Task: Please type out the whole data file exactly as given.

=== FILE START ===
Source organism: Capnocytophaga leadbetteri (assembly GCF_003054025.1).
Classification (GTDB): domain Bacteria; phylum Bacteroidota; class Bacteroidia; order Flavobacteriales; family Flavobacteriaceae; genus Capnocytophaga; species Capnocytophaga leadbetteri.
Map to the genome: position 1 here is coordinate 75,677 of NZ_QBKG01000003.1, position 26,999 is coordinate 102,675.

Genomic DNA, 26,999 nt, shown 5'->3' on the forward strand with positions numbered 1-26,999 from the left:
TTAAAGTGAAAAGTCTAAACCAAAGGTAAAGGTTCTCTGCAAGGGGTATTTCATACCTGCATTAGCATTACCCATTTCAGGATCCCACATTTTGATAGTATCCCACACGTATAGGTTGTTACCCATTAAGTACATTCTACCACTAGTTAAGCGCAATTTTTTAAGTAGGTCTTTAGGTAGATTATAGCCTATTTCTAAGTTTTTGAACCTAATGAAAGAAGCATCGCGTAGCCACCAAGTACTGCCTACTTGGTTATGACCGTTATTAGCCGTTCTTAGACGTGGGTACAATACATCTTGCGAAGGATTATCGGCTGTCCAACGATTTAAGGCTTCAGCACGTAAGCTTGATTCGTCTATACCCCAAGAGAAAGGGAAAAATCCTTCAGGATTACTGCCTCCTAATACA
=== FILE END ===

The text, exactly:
Source organism: Capnocytophaga leadbetteri (assembly GCF_003054025.1).
Classification (GTDB): domain Bacteria; phylum Bacteroidota; class Bacteroidia; order Flavobacteriales; family Flavobacteriaceae; genus Capnocytophaga; species Capnocytophaga leadbetteri.
Map to the genome: position 1 here is coordinate 75,677 of NZ_QBKG01000003.1, position 26,999 is coordinate 102,675.

Genomic DNA, 26,999 nt, shown 5'->3' on the forward strand with positions numbered 1-26,999 from the left:
TTAAAGTGAAAAGTCTAAACCAAAGGTAAAGGTTCTCTGCAAGGGGTATTTCATACCTGCATTAGCATTACCCATTTCAGGATCCCACATTTTGATAGTATCCCACACGTATAGGTTGTTACCCATTAAGTACATTCTACCACTAGTTAAGCGCAATTTTTTAAGTAGGTCTTTAGGTAGATTATAGCCTATTTCTAAGTTTTTGAACCTAATGAAAGAAGCATCGCGTAGCCACCAAGTACTGCCTACTTGGTTATGACCGTTATTAGCCGTTCTTAGACGTGGGTACAATACATCTTGCGAAGGATTATCGGCTGTCCAACGATTTAAGGCTTCAGCACGTAAGCTTGATTCGTCTATACCCCAAGAGAAAGGGAAAAATCCTTCAGGATTACTGCCTCCTAATACA